Tuesday, July 17, 2012

Thames Path 02 - London Eye to Kew Bridge

Sunday 15-Jun-2012

The second leg of our upstream journey produced some lovely sunny weather.

Thames Path 02 - the walkers
Alan, Andrea, Bill, Mary, Mark (me).

One thing about walking through London is that you cannot move for historic buildings.
At one point we passed a mooring with a number of cormorants which caused me to declaim the Christopher Isherwood poem:

    The common cormorant or shag
    Lays eggs inside a paper bag
    The reason you will see no doubt
    It is to keep the lightning out
    But what these unobservant birds
    Have never noticed is that herds
    Of wandering bears may come with buns
    And steal the bags to hold the crumbs.

We passed through Battersea Park and Wandsworth Park which are Grade II listed parks. I knew buildings could be listed but it was news to me that parks could be as well. According to English Heritage there are 1,601 registered historic parks and gardens.

Thames Path 02 - Wandsworth Park

Lunch was at The Boathouse right by Putney Bridge where we joined by Ros for part of the afternoon segment.

Thames Path 02 - Lunch at The Boathouse

The remainder of the walk took us past the splendid Victorian engineering of Hammersmith Bridge designed by Joseph Bazalgette.

Thames Path 02 - Hammersmith Bridge

We passed through Barnes and over the river to walk the north bank for a while. Then back over Chiswick bridge for the final stretch to our end point at Kew Bridge and the train home.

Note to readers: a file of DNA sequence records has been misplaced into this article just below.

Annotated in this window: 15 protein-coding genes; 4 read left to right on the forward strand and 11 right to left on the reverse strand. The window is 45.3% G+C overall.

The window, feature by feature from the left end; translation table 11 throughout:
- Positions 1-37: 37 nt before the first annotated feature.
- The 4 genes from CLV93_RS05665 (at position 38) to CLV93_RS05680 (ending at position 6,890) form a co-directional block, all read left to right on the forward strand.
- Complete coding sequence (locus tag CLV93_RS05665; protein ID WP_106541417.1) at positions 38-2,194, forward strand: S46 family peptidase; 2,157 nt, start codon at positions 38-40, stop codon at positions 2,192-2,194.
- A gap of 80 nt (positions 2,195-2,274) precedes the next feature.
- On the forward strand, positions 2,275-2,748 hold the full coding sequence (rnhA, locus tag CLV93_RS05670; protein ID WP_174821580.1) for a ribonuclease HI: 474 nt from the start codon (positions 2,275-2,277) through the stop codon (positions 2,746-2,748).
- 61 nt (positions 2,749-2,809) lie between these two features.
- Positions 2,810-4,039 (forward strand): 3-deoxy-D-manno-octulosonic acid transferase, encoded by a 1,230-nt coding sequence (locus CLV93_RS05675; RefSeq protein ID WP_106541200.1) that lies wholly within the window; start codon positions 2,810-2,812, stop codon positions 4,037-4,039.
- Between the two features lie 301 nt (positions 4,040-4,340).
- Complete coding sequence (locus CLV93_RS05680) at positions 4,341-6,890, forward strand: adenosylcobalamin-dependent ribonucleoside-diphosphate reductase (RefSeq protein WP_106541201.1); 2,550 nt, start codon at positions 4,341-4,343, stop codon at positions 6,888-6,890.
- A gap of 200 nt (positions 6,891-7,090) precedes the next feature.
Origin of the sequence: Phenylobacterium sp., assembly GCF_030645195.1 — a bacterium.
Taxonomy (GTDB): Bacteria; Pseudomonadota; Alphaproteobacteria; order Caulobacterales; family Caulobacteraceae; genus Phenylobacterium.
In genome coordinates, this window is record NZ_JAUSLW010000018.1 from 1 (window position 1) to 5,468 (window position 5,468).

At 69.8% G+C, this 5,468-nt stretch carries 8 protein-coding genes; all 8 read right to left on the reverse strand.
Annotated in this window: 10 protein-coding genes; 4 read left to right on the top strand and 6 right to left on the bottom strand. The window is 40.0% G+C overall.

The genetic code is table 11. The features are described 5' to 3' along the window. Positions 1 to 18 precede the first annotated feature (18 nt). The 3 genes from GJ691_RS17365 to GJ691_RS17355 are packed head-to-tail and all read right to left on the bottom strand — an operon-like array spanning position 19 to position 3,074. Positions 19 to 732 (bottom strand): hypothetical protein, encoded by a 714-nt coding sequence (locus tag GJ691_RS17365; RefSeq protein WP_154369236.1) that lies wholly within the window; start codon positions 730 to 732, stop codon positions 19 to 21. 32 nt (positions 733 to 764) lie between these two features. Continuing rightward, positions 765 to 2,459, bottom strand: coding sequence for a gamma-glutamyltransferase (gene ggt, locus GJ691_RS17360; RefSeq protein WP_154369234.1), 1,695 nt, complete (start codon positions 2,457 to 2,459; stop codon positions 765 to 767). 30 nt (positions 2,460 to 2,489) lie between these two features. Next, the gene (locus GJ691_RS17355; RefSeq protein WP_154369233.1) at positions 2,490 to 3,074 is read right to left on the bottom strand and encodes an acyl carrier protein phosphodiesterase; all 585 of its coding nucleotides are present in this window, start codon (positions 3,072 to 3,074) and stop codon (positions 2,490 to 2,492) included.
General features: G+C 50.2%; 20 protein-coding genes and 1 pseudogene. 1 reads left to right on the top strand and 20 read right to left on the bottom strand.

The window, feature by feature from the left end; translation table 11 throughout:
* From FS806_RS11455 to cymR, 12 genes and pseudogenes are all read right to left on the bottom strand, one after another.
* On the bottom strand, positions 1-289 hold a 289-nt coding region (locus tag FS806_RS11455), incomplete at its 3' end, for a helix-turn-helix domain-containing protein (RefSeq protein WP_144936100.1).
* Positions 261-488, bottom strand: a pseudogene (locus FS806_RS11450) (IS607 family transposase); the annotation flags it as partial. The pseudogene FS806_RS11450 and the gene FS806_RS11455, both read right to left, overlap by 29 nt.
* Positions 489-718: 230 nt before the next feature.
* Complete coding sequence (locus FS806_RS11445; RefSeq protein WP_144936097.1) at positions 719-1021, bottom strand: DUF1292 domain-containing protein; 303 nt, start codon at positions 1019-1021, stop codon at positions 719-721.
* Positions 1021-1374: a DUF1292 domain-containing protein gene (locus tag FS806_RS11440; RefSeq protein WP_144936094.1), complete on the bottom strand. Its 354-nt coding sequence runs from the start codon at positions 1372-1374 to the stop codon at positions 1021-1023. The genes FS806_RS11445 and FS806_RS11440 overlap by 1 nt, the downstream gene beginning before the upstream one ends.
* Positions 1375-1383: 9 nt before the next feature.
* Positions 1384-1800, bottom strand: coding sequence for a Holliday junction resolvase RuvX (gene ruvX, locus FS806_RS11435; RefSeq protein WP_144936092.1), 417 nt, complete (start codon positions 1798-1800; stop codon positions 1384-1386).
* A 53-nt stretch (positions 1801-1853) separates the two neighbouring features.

Distance this leg 22.6 km
Previous leg 21.3 km
Total so far 43.9 km 

Thames Path 02 - the walkersThames Path 02 - Houses of ParliamentThames Path 02 - Battersea Power StationThames Path 02 - Battersea Dogs and Cats HomeThames Path 02 - Peace Pavilion, Battersea ParkThames Path 02 - Inlet at Battersea Reach
Thames Path 02 - ComorantsThames Path 02 - Wandsworth ParkThames Path 02 - Lunch at The BoathouseThames Path 02 - Hammersmith Bridge, detailThames Path 02 - Hammersmith BridgeThames Path 02 - The Terrace, Barnes
20120715-thames-path-02, a set on Flickr.

Tuesday, July 10, 2012

Cleaning the Wandle July 2012

This month the venue was Beddington Park and the theme was Himalayan Balsam - an invasive species which smothers indigenous plants and causes river pollution through soil erosion. See the Managing invasive non-native plants booklet from The Environment Agency. It was also the month for the annual picnic.

 Wandle July 2012 - Himalayan Balsam 01

It took me so long to cycle down from Wandsworth Town that all the waders were gone leaving only wellies and so I was, again, land based. Given the recent rainfall the river was in full flood and, for a while, there was doubt as to whether anyone would be going in the water on safety grounds.

Wandle July 2012 - Himalayan Balsam 02

In the end it was deemed safe enough so the waders harvested whilst I and the other bank-siders gathered up and carted away.

Wandle July 2012 - Volunteers and Trugs

Much of the gathering was done using garden muck buckets and old, industrial plastic barrels cut in half and fitted with tow ropes. By the end we had a fair old pile of Himalayan Balsam and the river looked a lot clearer.

Wandle July 2012 - Himalayan Balsam 03

As it was the annual picnic we worked a longer morning session and called it a day at one-thirty so we could have our picnic lunch.

Wandle July 2012 - Picnic lunch

Amongst the volunteers was Derek Coleman co-author of the newly published "River Wandle Companion and Wandle Trail Guide" so I snapped up a copy and got it autographed.

 Wandle July 2012 - Derek Coleman

On the way back I was amused by a pair of nesting moorhens who had incorporated an old chair into their nest (or maybe it had washed up against their abode).

Wandle July 2012 - Moorhens

A cycle home followed a soak in the bath...